Lung volume changes during relatively fluent speech in stutterers

S. J. Johnston, K. L. Watkin, P. T. Macklem

Research output: Contribution to journalArticlepeer-review


We investigated breathing patterns in stutterers during relatively fluent speech and compared these with normal subjects for similar speech tasks. Rib cage and abdominal displacements and esophageal, gastric, and transdiaphragmatic pressures provided indexes of diaphragmatic, rib cage, and abdominal muscle contraction. We found that stutterers spoke either at substantially higher or lower lung volumes than normal subjects, confining their speech to the inspiratory capacity or expiratory reserve volume. During spontaneous speech, stutterers did not cross functional residual capacity (FRC) for most breaths. In addition, stutterers used several different motion pathways from breath to breath. At high lung volumes stutterers used the diaphragm to provide inspiratory braking. At lung volumes below FRC stutterers recruited their abdominals. This contrasted with normal subjects who spoke in the middle part of the vital capacity and who recruited inspiratory and expiratory rib cage muscles above and below FRC, respectively. Breath sizes were log-normally distributed in stutterers compared with a gaussian distribution in normal subjects (P < 0.001). During reading, stutterers tended to cross FRC (P < 0.01), used very similar initiation lung volumes from breath to breath (P < 0.001), and used similar motion pathways to achieve deflation. We conclude that stutterers sustain fluency by speaking at abnormally high or low lung volumes and that this may account for the different muscle patterns observed in stutterers compared with normal subjects.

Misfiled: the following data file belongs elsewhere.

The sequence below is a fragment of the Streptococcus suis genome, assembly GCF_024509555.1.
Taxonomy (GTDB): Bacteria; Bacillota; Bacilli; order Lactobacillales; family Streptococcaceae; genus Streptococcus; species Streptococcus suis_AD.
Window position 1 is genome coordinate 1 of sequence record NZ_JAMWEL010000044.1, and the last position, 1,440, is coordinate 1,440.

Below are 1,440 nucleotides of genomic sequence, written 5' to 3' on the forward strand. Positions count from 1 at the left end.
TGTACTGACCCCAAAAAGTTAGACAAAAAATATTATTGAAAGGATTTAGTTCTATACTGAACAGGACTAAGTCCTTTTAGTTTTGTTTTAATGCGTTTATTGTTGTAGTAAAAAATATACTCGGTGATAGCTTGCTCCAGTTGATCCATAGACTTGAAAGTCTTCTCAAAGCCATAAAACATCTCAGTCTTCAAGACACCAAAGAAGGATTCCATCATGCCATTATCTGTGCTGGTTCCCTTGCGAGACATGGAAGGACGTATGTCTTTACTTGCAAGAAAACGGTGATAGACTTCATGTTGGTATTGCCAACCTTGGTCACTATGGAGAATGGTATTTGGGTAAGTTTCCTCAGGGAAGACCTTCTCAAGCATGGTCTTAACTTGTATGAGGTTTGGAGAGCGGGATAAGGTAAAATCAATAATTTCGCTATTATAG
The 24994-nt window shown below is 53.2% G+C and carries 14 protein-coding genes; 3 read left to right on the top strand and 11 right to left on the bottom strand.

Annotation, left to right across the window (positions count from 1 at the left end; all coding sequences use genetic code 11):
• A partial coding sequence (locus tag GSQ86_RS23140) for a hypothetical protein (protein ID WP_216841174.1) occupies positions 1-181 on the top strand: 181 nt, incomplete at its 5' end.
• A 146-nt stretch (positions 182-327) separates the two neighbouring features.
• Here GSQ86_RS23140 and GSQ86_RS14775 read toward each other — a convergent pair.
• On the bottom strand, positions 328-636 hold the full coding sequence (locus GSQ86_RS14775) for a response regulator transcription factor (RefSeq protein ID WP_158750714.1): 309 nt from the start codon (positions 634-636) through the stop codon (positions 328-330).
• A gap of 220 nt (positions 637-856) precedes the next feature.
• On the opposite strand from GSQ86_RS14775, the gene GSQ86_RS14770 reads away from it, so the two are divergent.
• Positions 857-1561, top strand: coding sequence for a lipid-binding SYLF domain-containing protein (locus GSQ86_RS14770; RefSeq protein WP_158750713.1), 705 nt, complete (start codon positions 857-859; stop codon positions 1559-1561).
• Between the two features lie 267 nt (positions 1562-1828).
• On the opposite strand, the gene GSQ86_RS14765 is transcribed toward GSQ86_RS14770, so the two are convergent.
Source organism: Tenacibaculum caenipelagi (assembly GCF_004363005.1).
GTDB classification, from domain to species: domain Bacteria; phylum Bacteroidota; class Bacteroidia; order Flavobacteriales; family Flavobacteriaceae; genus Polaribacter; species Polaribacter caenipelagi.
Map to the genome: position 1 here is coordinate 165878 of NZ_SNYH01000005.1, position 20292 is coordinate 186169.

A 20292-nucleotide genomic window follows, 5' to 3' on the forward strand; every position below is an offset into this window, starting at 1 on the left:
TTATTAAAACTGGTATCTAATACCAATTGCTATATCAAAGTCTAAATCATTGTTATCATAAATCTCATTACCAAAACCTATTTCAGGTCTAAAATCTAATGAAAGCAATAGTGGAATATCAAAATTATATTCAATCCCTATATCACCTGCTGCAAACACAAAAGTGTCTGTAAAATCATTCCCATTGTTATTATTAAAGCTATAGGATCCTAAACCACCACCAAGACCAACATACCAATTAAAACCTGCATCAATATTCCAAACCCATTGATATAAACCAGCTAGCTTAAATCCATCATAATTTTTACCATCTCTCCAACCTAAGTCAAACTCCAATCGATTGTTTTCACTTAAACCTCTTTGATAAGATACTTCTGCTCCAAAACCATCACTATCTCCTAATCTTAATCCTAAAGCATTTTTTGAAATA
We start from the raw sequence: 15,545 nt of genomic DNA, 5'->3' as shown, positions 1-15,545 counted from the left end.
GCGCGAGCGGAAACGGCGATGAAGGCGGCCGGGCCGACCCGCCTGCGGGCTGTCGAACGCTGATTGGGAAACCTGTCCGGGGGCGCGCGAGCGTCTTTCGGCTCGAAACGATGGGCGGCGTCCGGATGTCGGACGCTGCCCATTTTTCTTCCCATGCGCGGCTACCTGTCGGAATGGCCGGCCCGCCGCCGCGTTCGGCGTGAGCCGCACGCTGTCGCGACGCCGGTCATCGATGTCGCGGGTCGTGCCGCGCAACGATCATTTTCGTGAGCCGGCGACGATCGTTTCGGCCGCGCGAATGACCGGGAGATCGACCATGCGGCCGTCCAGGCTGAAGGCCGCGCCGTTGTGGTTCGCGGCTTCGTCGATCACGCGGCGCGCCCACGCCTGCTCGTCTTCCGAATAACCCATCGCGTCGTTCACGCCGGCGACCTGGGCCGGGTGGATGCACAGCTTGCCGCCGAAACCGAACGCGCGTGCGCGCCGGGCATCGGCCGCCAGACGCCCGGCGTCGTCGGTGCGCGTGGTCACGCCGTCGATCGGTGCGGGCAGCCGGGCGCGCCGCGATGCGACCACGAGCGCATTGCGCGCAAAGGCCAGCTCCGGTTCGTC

Original languageEnglish (US)
Pages (from-to)696-703
Number of pages8
JournalJournal of Applied Physiology
Issue number2
StatePublished - 1993


  • chest wall mechanics
  • stuttering

ASJC Scopus subject areas

  • Physiology
  • Physiology (medical)


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